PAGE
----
The first point one should make is that there is absolutely no way to prove this claim. There have been many great and influential writers across a wide range of periods and cultures, and there is really no way to measure who is the "greatest." To say Shakespeare is somehow objectively "greater" than Homer, Basho, Lady Murasaki Shikibu, Dante, Sophocles, Tolstoy, or the anonymous author of the Epic of Sundiata is to make a claim that one cannot really support without being narrowly ethnocentric.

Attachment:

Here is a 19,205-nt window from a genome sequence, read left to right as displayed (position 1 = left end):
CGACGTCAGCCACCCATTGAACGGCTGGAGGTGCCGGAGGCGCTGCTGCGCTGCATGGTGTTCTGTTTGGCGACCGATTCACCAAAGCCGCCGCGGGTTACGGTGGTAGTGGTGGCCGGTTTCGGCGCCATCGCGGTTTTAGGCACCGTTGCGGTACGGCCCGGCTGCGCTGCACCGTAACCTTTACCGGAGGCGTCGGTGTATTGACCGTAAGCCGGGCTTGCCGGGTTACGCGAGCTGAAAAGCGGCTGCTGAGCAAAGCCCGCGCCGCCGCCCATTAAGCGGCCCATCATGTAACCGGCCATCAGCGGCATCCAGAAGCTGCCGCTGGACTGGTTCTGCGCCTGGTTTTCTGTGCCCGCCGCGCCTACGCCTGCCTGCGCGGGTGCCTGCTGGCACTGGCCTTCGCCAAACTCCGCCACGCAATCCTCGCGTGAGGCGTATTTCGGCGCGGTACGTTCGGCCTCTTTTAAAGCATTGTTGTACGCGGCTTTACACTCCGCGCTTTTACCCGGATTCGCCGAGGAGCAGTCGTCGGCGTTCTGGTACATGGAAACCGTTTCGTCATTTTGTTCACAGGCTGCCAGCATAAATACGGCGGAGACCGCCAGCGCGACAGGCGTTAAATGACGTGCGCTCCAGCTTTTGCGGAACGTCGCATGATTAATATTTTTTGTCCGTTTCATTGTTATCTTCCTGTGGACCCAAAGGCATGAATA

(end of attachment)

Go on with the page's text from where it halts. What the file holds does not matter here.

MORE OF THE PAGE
What one can actually claim is that Shakespeare is one of the most innovative and influential figures in English literature. He was important for the development of two genres, poetry and drama. In drama, he was a pioneer of the "mixed" drama which blended comic and tragic elements, often by the introduction of "rustics" or "mechanicals" into a drama otherwise dealing with the travails of noble characters. He also is generally credited with inventing the device of the quarreling lovers (such as Beatrice and Benedict in Much Ado About Nothing). Many of Shakespeare's phrases have become part of the common currency of the English language. He was also quite important for his contributions to the evolution of the English sonnet.